• addiction - psychological and physiological dependence on a substance or behavior

  • antisocial personality disorder - personality disorder marked by a pattern of behaviors that are not socially acceptable

  • anorexia nervosa - eating disorder characterized by the need to restrict one’s eating in order to control one’s weight

  • Attention Deficit Hyperactivity Disorder (ADHD) - disorder marked by one’s inability to focus, sit still, or control impulsive behavior

  • bipolar disorders - mood disorders that fluctuate between depressive and manic episodes

  • borderline personality disorder - personality disorder in which a person exhibits impulsive, erratic behavior and unstable relationships

  • bulimia nervosa - eating disorder marked by a person’s compulsion to binge and purge food in an effort to control their weight

  • cognitive dissonance - state of anxiety that occurs when a person encounters information that contradicts their beliefs

  • dementia - condition in which one experiences significant cognitive decline

  • depression - mood disorder marked by lack of motivation, energy, and joy

  • dissociative disorders - disorders in which a person protects themselves from emotional trauma by detaching from reality for short or long periods of time

  • eating disorders - disorders in which one attempts to control their environment by controlling their eating habits

  • generalized anxiety disorder - pattern of persistent worry about typical events

  • histrionic personality disorder - personality disorder marked by one’s desire for attention and propensity for high emotions

  • hypochondriasis - disorder in which one believes they have a serious illness or disease

  • insanity - legal term that indicates a person’s inability to take responsibility for their actions

  • mental illness - psychological condition that makes it difficult to function

  • mood disorders - disorders in which one experiences rapid, volatile mood swings

  • Munchausen syndrome - disorder in a person seeks attention by fabricating an illness (known as Munchausen by proxy in the case of a caregiver fabricating illness in a child or patient)

  • narcissistic personality disorder - disorder in which a person’s sense of extreme importance leads to a lack of empathy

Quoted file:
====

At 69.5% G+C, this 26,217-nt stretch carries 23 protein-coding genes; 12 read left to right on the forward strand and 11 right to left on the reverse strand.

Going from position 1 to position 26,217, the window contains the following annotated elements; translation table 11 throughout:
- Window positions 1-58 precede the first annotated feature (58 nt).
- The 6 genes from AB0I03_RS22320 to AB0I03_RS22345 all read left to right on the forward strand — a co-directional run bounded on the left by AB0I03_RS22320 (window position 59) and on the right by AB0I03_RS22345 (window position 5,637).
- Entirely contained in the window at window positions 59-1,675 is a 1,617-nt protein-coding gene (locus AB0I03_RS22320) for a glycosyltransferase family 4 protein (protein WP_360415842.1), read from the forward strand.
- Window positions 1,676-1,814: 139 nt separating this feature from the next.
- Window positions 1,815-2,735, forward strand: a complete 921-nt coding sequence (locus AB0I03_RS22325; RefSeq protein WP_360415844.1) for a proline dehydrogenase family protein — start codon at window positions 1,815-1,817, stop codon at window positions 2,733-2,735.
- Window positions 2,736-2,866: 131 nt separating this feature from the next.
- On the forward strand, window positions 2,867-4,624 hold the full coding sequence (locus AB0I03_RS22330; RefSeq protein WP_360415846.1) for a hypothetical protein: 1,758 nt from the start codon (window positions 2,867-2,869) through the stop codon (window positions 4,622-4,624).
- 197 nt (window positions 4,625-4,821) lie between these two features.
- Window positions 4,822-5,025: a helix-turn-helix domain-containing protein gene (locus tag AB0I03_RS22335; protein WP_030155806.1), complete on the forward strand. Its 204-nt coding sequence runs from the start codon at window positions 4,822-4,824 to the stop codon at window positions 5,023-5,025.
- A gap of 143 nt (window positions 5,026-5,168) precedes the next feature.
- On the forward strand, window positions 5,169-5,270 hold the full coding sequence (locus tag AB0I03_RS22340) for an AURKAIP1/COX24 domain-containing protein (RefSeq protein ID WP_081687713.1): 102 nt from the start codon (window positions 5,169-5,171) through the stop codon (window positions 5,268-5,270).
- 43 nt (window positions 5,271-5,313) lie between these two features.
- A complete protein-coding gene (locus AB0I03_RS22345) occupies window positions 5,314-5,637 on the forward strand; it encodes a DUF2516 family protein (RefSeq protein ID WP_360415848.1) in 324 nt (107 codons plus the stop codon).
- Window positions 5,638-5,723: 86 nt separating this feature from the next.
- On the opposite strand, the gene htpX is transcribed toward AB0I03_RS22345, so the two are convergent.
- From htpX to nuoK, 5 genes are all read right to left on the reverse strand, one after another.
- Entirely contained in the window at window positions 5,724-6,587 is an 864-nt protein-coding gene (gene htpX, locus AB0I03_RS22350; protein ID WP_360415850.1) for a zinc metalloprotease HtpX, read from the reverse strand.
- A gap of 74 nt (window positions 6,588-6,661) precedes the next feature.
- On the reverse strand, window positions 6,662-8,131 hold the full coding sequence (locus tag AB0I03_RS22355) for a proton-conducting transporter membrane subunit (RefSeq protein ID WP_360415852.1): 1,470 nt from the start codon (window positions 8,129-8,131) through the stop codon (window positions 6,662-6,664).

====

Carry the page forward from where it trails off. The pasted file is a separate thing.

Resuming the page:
• obsessive-compulsive disorder - anxiety disorder characterized by an obsessive and/or compulsive need to control one’s environment

  • panic disorder - the experience of constant and unexpected panic attacks

  • personality disorders - patterns of behavior and experience that are not typical to one’s primary culture or environment

  • phobia - anxiety disorder that is characterized by an extreme, irrational fear

  • post–traumatic stress disorder (PTSD) - condition in which an environmental trigger causes a person to re-experience the stress or trauma of a traumatic event

  • psychosis - perception that is extremely distorted and divergent from reality

  • psychosomatic - a physical illness brought on by one’s belief that they are ill

  • schizoid personality disorder - personality disorder that inhibits a person’s social skills and emotional processing

  • schizophrenia - disorder in which one experiences an alternate reality, which may include hallucinations, delusions, and erratic behavior

  • substance abuse - pattern of drug use that adversely affects one’s life

Psychology in Our World

No matter what branch of psychology you’re studying, it’s good to know what basic terms mean. You can learn a lot about social norms and expectations by taking a close look at acceptable behavior models. Check out these examples of cognitive psychology that include everyday instances and areas of application.

Post a comment